“My Smelling Mouth Problem” by Igoni Barrett is a strange story and is written in a peculiarly Nigerian English that sounds more lyrical when it is read than when heard.
“My Smelling Mouth Problem” is a love story between man and a city. The 22-year old LASPOTECH student from Port Harcourt clearly has a fondness for Lagos. The only thing that gets in the way of this love is the nightmare on four wheels called Danfo buses.
Here is why.
“Every time I enter Danfo,” the character explains, “I must open my mouth.” In Danfo, the privately owned commercial buses that ply the city’s roads, he either has to call out his stop, yell if the driver fails to stop, quarrel with a thieving conductor, or jostle with fellow passengers for extra space in the horridly cramped bus. These are all actions requiring speech, which for a man in his condition, is something fraught with danger.
It would seem as though sitting by the window would help, but no. Passengers are too tightly packed. When he speaks, as he inevitably has to do, there is no way to avoid offending others with his bad breath. He then has to endure evil looks from fellow commuters. Invariably, a commuter or two would ask whether someone had farted. “Either the person beside me will look me with bad eye, or the person at my back will say, who has messed?” Nothing fun about having your mouth and your anus mixed up by strangers in a space as intimate as a bus.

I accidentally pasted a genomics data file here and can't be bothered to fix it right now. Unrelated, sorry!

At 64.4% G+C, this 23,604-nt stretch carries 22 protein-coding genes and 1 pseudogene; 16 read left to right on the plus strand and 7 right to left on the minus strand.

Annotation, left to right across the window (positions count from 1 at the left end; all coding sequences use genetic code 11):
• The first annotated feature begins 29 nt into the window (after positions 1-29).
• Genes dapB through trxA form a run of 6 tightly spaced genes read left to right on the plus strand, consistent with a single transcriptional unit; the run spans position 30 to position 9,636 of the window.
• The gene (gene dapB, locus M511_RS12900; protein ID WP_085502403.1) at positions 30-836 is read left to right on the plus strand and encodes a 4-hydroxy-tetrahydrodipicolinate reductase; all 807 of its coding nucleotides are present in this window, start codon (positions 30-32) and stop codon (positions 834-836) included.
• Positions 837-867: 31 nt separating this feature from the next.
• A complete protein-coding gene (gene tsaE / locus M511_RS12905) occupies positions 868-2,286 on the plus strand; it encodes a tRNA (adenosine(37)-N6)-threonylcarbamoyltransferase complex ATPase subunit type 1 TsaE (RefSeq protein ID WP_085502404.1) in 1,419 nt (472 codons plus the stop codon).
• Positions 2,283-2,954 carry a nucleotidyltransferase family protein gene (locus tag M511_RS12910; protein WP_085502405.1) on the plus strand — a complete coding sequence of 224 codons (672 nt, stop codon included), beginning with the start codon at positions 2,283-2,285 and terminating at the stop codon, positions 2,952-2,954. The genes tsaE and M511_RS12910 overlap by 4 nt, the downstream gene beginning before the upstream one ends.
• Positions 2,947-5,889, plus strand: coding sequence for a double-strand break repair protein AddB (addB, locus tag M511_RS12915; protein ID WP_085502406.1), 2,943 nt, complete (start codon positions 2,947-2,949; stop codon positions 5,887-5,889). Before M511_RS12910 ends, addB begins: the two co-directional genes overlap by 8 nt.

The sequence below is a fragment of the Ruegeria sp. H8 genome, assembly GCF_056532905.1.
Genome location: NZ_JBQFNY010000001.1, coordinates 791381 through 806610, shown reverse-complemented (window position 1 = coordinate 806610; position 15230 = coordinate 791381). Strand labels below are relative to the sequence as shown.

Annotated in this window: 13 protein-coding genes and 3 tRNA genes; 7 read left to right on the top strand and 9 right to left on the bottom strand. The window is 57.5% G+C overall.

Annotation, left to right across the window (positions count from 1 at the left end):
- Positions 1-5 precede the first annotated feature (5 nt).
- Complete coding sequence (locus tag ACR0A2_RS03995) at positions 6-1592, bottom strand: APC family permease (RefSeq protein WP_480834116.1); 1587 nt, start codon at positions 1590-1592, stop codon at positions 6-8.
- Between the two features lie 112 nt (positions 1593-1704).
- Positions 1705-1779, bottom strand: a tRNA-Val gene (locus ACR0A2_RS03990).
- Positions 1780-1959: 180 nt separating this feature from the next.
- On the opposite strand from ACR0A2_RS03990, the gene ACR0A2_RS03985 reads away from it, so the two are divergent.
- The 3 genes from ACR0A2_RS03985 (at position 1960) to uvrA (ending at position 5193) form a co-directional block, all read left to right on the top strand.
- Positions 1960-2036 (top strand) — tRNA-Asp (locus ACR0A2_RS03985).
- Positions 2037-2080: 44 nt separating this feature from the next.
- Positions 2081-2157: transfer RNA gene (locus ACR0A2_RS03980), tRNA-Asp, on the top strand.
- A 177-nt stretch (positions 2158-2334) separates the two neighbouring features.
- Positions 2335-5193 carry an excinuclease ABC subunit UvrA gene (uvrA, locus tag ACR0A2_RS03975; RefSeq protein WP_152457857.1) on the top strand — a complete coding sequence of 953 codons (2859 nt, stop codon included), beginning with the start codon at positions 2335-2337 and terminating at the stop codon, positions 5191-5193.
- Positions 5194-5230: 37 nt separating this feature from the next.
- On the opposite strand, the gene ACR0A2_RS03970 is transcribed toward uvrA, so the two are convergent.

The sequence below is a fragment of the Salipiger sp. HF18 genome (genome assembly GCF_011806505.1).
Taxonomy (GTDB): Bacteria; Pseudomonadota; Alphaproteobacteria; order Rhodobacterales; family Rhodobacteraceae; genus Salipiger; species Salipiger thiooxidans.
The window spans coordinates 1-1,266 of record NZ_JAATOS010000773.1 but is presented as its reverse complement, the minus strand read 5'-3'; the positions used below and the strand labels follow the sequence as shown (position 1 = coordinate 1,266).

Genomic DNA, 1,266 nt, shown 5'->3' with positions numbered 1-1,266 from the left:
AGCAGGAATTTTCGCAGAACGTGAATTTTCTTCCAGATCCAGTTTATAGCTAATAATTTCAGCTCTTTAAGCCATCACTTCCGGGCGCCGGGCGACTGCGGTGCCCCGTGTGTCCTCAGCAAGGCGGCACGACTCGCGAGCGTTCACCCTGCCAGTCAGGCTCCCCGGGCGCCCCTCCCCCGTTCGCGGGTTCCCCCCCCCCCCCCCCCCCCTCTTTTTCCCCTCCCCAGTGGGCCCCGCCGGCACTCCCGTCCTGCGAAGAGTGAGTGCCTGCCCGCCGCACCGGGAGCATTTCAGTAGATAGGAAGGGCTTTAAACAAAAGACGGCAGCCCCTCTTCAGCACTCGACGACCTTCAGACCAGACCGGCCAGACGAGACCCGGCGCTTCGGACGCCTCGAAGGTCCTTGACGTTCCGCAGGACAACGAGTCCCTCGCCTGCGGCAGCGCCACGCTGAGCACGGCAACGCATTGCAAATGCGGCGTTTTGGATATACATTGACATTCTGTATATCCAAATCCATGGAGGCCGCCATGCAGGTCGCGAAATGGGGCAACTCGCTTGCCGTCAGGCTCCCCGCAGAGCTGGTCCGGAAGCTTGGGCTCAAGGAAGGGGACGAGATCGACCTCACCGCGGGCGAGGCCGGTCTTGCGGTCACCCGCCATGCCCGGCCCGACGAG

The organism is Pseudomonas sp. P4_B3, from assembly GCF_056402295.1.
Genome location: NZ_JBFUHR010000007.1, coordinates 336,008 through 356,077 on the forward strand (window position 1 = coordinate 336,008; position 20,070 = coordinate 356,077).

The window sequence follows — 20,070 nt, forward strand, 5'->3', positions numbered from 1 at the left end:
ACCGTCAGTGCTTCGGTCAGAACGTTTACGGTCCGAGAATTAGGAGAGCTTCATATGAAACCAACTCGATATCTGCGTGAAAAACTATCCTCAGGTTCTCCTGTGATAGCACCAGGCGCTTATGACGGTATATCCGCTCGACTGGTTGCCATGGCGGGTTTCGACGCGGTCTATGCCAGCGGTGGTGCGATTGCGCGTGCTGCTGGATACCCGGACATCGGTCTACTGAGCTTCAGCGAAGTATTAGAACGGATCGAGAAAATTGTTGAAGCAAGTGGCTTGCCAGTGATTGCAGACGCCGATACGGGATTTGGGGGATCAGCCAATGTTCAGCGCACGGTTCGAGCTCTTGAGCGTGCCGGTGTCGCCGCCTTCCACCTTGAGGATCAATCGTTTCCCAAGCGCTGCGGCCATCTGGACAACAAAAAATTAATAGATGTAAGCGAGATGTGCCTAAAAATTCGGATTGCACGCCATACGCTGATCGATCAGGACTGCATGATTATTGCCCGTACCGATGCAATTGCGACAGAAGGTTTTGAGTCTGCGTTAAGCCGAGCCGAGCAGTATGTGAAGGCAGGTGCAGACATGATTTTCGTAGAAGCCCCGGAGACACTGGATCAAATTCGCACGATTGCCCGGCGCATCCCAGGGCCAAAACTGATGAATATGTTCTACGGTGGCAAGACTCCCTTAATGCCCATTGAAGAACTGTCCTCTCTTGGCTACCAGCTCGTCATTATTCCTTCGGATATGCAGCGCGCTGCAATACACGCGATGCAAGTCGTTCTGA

At that moment, what he dreads the most happens. The condition of his breath becomes a matter around which the community of commuters gather. “All the whole bus will gather together and advice me to be brushing my teeth. I am sick and tired of this embarrassment.” Danfo buses had turned the ritual of going to school and returning home—a rather banal aspect of city life—into a nightmare. It had turned a city he seemed to like a lot into a place of shame and suffering. If only he could find a city bus that allowed him to fulfill his desire to be mute in the midst of many. But isn’t that a mere dream?
Salvation came from the most unlike quarters—the visionary governor of Lagos, who instituted the BRT bus system. When BRT buses came around, our man was ecstatic. “Joy gripped me,” he says. He said his goodbyes to Danfo and embraced the new ones. They are cheaper, newer, faster, roomier, and safer than Danfo. But that is not why he loves it. ” I only enter BRT bus,” he explains, “where I don’t have to open my mouth.”
In BRT buses, there is a certain kind of order that makes speech unnecessary, that elevates one to a silence that saves from the shame of a body’s defect. For this character, at least, BRT buses offer a new way of inhabiting and moving through the chaos of sounds and bodies that define the city.
After all, what is a city if not a lover that gives us the promise of embrace no matter how flawed our bodies might be?
Thanks to Teju Cole for the image.
Wondering where to find “My Smelling Mouth Problem” ? It’s in Barrett’s recently published collection of stories titled Love is Power Or Something Like That.